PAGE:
The above outfit was just what I would wear on any Saturday. I have brocade trousers (I think the brocade is actually visible on this photo, for a change!) a lace-up crop top, and a cardigan with lace panels. What you can't see is that I'm wearing it with New Rock boots, because my mirror isn't long enough to show boots. This was quite a bit later in summer (you can see my hair has grown out a bit and faded) and the weather was a bit cooler, but it was still warm enough to warrant a thin cardigan and a light blouse. The blouse, hard as it is to see, is of a synthetic satin with deliberate crumples, and laces up the front with ribbons - a design that is quite Gothic even if the top was originally from a mainstream shop, and bought in a charity shop years ago. The cardigan has ties at the neck, which are not visible in any of these photographs, and the lace panels give a square neckline effect without actually having that much neck and upper chest uncovered if it gets cold enough for me to want to do the whole thing up (it didn't, so it is just tied at the neck here). I saw no need to bother with make-up, and just wore a studded cuff on one wrist, and a skull bead on some black ribbon on the other, along with my usual rings.

The brocade of the trousers, lace on the cardigan, and materials of the blouse, along with the New Rock Boots, all combine to make it an outfit a bit fancier and the studded cuff, boots and green hair, as well as the all-black outfit, keep the outfit firmly in the Goth aesthetic. The outfit is pretty practical, with comfortable boots, trousers, and a top that has little to catch on things and is warm once buttoned up. 

I like that I look a bit androgynous in this outfit. 
This outfit has taken a bit of inspiration from Japanese Goth and Visual Kei fashion and is a step up in fanciness. Again, it is based around trousers for practicality's sake. I'm wearing slim-fit black jeans from H&M with rather ornate embroidery down the sides. (I really need to get a good photo of them!), my favourite blouse that I have ever owned (and which thus turns up in a lot of my outfit photos) and is from Zanzea, and more accessories than in the other outfits. I remember that I wore boots, but I can't actually remember which pair! I'd guess probably my army boots, as I love them and wear them as much as I can due to them being very, very comfortable!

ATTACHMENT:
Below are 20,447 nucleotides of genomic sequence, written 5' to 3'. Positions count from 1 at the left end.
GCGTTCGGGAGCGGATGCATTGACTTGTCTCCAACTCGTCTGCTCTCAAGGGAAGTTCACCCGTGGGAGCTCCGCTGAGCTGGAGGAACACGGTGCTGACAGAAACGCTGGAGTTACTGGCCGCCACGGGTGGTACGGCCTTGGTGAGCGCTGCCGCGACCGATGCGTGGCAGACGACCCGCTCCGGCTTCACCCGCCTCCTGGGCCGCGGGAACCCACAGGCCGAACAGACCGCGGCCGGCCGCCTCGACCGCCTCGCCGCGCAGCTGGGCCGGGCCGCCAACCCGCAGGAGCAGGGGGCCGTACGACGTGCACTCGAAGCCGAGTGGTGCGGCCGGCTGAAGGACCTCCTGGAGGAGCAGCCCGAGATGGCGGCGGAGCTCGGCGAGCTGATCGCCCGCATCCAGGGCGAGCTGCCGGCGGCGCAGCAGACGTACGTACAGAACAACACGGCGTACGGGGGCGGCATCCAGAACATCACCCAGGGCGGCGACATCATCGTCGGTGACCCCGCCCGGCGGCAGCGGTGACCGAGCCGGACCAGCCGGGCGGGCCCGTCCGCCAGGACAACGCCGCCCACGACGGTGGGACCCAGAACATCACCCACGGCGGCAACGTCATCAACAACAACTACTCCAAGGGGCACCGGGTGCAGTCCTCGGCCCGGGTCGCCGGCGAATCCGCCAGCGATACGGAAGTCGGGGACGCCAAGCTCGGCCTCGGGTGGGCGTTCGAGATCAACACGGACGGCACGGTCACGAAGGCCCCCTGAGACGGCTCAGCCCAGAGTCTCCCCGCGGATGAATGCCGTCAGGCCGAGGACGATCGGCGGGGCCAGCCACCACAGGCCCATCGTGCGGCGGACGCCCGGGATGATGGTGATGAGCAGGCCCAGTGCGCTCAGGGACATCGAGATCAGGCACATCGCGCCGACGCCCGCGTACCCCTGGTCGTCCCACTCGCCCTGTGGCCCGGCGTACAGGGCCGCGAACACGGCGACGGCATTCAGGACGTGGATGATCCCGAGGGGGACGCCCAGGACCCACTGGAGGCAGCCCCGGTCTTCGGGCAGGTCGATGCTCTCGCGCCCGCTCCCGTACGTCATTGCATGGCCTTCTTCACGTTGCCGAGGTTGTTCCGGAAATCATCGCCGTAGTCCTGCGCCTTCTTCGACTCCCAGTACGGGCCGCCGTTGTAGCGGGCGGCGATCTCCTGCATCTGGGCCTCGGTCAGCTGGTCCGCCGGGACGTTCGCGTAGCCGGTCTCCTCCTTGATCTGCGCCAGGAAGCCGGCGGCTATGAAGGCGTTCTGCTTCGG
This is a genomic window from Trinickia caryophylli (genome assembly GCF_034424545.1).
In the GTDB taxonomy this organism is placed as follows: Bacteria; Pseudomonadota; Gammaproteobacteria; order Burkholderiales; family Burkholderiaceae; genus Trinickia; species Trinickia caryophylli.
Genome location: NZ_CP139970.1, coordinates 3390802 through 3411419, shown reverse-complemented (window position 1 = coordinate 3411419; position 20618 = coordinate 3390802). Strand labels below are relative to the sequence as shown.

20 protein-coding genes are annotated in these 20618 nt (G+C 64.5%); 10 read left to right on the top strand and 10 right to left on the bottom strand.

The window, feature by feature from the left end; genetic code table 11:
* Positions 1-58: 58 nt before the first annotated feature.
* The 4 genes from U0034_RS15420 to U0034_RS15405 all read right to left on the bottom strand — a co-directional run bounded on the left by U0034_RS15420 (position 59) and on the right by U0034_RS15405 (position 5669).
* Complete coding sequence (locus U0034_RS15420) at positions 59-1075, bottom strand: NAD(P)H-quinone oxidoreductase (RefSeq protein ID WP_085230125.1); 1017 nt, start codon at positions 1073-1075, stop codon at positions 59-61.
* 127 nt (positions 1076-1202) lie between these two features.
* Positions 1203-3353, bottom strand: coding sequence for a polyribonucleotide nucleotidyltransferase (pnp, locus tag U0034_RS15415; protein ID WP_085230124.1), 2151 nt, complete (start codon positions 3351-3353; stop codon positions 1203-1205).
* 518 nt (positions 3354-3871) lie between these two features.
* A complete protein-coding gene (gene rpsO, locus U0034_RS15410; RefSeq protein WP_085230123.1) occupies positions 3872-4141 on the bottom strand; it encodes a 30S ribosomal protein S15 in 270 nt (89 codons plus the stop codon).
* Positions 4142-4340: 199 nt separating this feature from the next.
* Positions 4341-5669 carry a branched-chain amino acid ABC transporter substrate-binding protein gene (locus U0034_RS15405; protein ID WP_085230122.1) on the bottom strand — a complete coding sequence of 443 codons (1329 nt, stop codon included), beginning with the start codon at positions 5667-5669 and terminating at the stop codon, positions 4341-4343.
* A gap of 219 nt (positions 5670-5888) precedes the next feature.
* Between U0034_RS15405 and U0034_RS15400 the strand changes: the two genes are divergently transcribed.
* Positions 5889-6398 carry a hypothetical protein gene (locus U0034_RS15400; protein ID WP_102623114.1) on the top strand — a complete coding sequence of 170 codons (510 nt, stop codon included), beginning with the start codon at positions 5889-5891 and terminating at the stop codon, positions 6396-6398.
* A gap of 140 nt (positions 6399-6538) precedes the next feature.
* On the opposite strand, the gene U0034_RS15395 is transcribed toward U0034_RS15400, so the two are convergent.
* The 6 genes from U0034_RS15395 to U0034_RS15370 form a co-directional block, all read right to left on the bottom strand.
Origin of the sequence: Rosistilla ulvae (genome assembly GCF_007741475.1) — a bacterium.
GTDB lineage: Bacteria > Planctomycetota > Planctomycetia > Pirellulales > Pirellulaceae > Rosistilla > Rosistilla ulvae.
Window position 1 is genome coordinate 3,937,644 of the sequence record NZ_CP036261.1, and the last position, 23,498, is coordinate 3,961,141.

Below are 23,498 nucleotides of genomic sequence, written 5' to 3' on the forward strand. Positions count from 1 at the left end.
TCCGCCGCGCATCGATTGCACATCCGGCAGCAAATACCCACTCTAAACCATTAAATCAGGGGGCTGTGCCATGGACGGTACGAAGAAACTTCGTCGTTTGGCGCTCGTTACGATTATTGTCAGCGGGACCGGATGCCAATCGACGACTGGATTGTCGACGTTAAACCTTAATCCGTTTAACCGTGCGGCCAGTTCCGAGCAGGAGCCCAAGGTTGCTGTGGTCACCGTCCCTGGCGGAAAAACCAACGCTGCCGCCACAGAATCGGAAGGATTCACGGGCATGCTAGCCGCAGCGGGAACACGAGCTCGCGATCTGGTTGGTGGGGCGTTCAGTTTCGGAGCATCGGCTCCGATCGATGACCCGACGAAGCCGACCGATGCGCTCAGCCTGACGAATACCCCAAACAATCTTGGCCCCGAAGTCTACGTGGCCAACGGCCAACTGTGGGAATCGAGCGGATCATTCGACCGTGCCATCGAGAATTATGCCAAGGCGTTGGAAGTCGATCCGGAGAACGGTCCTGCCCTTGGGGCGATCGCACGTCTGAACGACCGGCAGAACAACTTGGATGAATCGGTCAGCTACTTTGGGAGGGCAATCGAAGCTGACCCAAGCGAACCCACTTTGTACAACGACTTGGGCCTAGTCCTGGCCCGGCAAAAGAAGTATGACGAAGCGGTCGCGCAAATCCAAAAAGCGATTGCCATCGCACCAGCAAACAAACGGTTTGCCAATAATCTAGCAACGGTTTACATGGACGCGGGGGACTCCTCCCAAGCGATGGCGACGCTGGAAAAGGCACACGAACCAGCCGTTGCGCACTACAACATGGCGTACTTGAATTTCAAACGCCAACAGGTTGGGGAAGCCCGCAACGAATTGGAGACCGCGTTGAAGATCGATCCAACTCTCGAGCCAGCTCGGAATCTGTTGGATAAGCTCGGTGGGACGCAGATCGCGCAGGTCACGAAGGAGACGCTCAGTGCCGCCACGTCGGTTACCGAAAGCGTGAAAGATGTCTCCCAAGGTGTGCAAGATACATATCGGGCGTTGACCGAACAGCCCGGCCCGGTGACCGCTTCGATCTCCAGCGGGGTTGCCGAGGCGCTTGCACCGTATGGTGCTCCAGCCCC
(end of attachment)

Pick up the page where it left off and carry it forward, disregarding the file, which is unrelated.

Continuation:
I am wearing lace fingerless gloves, which something I almost constantly do if it is not too hot out! I actually feel weird going out without some kind of gloves on. Around my hips is a belt with mesh and  lace over-skirt style panels from Gothic Lolita and Punk, and instead of my real hair, which was actually at a pretty similar length, I went with the black and red wig as it is much easier to style into that Visual Kei style with individual locks of hair coming to points, and volume at the back. The crescent moon earrings were a gift from Raven and bought for me in Wales. 

Again, I am wearing very minimal make-up, just some concealer, tinted lip-balm (to actually make my lips less pink) and a bit of shimmery eye-shadow in a natural colour. The minimal make-up was more to enhance my natural features than to do anything artistic like I would normally do - quite a different ethos than I normally have when it comes to make-up!

Altogether, this outfit is more androgynous than my usual outfits, which are often what would be traditionally regarded as feminine. Personally, I think clothes are for whomever they fit, and dislike the gendering of clothes. 

Finally, a very fancy outfit, and quite an old set of photos that people who read this blog will have seen before. This is about how fancy my "just going out" outfits get; this one was for lunch with friends.

When I write this blog, I tend to showcase my fanciest outfits because they often feel the nicest, the most special, but I sometimes feel like I'm unwittingly contributing to a sense that Goths need to be at their fanciest at all times, or perhaps that I am fancy all the time - neither of which are true.